Coincidentally, on the day of this walk down Memory Lane, my best friend, Emily, connected with our teacher, Tom, from high school.  We made a plan to meet for dinner at a restaurant in South Portland.  Emily and I met in Tom’s class, or “room 108”, an alternative education program.  It was one large room, with three teachers who found a balance between education, and the knowledge needed to function in the real world. We did Yoga, and nature walks for PE credits. I learned how to do my taxes in Math class. My history book was “A Peoples History of the United States” by Howard Zinn. We called the teachers by their first names. It was all very progressive. The program was designed as an alternative to mainstream classes, for kids who were at risk of dropping out, or not on track to graduate on time.  My family moved around a bit in high school, and my attendance suffered, as did my grades. As an adult, I can see that it wasn’t just attendance, it was also discipline.  Lots of teenage angst. I wouldn’t change it though, because I needed the lessons that Tom’s class taught, and I have carried them with me.

The three teachers in Tom’s class had very different, but distinctive personalities. We used to call it a “functioning dysfunctional family.”  We described Laurie as someone who had the role of the Strict mother. She stressed the importance of education in a way where you knew that her whole purpose was to make you a more informed version of yourself. She was excited by literature, and was the first person who showed me the joy of reading for pleasure, and not just because the curriculum required it.  She treated us with respect, but had a little less tolerance for our shenanigans than we would have liked. We described Tania as the “Fun Aunt.” Tania was kind, in the truest form, with unwavering patience. When I think about Tania, I think about how genuine she was in her will for me to succeed. To be honest, I think Tania wanted me to succeed more than I wanted that for myself.  More than I was capable of it, at that time. It took me a few years, after high school, to see in myself what she saw in me.  Imagine the kind of impact you would have to have as a teacher, for your student to look back 17 years and say that.

Then there was Tom.  How do I describe Tom? Let’s go with… Dangerous Mind’s Michelle Pfeiffer meets Jeff Bridges in ‘Snow Squall’, meets Mr. Miyagi.  Only Tom’s “wax on, wax off” sounded like “breathe deep, seek peace” and when I say, “Jeff Bridges”, it’s because he actually taught on a school boat.  Tom is the kind of educator who is more like a philosopher, and the kind of philosopher whose work echoes through generations. He has had a fascinating life… the walked barefoot for a year on a dare kind of fascinating. Through all the stories that Tom has shared of his life though, he never shines brighter than when he is talking about these three things: his wife, his kids, and his work as a teacher.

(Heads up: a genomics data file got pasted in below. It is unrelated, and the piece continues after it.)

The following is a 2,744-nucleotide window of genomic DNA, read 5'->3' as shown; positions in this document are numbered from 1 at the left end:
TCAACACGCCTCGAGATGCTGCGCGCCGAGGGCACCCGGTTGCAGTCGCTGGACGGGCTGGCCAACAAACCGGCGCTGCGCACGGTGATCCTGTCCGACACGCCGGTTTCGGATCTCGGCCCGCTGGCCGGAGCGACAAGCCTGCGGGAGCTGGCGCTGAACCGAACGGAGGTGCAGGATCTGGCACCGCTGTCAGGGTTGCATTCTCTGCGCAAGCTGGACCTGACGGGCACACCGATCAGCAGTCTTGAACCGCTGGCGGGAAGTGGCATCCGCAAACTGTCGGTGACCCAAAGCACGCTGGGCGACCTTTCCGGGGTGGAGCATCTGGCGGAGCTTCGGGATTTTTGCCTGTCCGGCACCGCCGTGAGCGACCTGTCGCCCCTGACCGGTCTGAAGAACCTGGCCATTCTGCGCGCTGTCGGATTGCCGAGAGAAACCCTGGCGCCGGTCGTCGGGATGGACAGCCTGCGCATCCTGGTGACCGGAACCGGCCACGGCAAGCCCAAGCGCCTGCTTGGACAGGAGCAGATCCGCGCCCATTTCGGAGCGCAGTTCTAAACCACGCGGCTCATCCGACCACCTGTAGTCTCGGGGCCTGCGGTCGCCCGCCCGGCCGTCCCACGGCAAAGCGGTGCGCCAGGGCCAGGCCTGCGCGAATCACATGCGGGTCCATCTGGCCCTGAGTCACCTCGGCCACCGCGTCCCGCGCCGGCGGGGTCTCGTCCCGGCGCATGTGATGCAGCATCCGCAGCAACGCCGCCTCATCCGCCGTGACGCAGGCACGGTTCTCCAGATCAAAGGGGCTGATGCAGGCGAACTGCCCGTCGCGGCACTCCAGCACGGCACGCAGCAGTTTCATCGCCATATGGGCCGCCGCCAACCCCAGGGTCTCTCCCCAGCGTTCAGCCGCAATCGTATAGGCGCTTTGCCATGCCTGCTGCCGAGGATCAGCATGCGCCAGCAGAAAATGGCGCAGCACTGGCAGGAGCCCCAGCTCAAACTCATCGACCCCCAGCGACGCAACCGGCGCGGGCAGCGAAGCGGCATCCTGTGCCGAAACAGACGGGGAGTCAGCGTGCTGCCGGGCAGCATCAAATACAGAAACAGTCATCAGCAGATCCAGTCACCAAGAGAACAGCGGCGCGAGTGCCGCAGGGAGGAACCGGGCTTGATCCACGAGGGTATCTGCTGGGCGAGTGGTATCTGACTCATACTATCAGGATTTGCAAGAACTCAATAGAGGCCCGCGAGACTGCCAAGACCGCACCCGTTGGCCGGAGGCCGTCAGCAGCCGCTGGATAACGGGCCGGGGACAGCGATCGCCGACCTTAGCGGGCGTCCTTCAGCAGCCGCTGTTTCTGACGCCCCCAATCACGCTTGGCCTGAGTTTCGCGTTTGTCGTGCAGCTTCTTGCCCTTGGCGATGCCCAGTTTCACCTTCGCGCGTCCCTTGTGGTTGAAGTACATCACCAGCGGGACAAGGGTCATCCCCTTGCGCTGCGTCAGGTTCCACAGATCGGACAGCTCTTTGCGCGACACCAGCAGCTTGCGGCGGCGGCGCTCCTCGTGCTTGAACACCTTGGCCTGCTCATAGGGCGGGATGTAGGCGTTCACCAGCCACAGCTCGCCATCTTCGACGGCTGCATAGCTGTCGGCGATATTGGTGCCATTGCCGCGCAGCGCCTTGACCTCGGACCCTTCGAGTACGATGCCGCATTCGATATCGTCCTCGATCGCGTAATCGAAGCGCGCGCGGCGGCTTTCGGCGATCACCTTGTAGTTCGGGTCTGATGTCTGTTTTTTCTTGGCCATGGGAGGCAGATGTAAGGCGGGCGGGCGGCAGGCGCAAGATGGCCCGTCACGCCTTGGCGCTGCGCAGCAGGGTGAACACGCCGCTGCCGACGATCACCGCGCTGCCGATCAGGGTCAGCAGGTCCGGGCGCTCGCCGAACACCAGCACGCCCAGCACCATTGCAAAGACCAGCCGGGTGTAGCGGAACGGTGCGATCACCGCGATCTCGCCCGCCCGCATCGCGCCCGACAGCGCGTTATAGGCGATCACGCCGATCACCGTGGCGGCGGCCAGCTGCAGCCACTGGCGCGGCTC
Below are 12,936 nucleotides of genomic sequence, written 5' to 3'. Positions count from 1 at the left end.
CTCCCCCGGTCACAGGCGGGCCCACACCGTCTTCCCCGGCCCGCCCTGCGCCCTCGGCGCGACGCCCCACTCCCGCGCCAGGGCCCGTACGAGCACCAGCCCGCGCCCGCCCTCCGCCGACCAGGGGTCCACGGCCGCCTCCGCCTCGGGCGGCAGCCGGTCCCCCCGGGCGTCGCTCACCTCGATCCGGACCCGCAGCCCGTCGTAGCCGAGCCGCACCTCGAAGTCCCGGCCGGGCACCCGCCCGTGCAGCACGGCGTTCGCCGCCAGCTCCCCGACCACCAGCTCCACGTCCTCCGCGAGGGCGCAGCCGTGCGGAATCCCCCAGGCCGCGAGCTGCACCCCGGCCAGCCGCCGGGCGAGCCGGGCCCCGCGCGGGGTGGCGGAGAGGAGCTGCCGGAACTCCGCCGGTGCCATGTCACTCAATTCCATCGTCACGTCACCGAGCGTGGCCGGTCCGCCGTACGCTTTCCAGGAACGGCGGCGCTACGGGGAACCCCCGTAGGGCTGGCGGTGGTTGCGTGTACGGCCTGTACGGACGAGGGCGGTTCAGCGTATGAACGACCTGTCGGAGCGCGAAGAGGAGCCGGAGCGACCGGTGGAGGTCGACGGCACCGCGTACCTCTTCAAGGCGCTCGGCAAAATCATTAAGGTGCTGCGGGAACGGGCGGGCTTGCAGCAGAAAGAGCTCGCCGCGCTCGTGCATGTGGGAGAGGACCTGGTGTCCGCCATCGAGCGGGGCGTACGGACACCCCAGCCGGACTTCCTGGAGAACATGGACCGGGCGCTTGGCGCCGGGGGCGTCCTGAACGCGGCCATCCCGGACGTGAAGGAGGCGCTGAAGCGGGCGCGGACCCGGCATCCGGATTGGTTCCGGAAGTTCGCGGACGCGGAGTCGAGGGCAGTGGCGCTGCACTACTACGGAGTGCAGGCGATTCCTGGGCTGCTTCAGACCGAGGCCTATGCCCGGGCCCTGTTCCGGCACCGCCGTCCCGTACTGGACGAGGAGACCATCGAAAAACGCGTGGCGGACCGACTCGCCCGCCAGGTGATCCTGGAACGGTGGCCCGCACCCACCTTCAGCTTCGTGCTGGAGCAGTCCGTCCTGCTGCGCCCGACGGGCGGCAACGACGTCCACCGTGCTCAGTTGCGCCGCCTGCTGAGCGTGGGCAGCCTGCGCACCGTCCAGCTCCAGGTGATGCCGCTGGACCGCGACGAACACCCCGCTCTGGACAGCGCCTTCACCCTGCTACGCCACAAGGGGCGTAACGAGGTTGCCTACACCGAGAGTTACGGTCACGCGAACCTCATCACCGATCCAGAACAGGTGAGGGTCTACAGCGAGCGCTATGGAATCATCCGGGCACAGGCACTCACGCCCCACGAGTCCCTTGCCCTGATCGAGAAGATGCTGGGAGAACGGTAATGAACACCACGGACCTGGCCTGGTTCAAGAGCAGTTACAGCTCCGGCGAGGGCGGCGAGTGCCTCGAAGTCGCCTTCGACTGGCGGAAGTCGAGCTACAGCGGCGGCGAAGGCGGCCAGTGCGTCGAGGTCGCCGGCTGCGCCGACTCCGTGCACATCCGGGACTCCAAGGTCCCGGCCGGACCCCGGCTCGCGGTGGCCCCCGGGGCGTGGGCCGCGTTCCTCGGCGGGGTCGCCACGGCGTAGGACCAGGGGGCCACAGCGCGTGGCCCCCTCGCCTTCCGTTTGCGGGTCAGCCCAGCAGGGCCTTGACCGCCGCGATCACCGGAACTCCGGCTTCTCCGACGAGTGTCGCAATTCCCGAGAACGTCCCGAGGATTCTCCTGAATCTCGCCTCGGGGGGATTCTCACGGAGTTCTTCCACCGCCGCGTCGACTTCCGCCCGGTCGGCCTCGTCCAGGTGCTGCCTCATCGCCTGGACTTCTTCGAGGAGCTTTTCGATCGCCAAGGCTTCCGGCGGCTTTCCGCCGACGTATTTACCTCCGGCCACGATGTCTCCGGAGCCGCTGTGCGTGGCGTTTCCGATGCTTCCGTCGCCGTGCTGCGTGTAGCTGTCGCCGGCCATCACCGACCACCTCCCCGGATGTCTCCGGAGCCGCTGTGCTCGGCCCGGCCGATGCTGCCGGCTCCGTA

Meeting up with Tom, at the end of this journey, was something fateful. He gave me advice, as he always does, and I soaked it in, as I always do.  I told him about the Long Trail, my training, and other recent events. He told us about his kid’s successes, and how different the high school is now. As we were sitting there, Tom got a call from another teacher, who worked closely with 108, when we were students.  Someone who had a significant impact on me and Emily as well. It felt like the universe at work.  Seventeen years later, Tom and Tania are still working together, Emily and I are closer than ever, and Mr. Gafur calls just after we spoke of him. It was the perfect conclusion to this walk down Memory Lane.

The day was flooded with memories. It was an ode to the people who have come into my life to stay, and those who came and left lessons. The walk was a reminder of the kind of strides I have made for this hike, but it was also a reminder of the kind of strides I have made since 15-year-old Kelly first walked under that overpass. I’m grateful.  I’m grateful for the love and friendship I have seen in my life, and I’m grateful for the memories I have of South Portland… you know, from this side or the other side.


(I’d like to dedicate this post to the life and memory of Karyn Kundishora-Nowlin.  Thanks for the inspiration, old Friend. I hope you are resting in paradise)

It probably wasn’t a Rattlesnake.

When I told my mom about the Long Trail, she responded (without hesitation), “you should buy a gun.” The look on her face did not seem like the universal look of parental concern. It felt more specific to me; like she wanted to say, “I know you, and this isn’t going to be good.” In fact, people close to me have been giving me a lot of speeches about safety lately. As I sit here and reflect, I realize that those speeches started long before talk of the Long Trail. It’s possible that safety awareness isn’t my thing, and I’m starting to think that everyone knows it.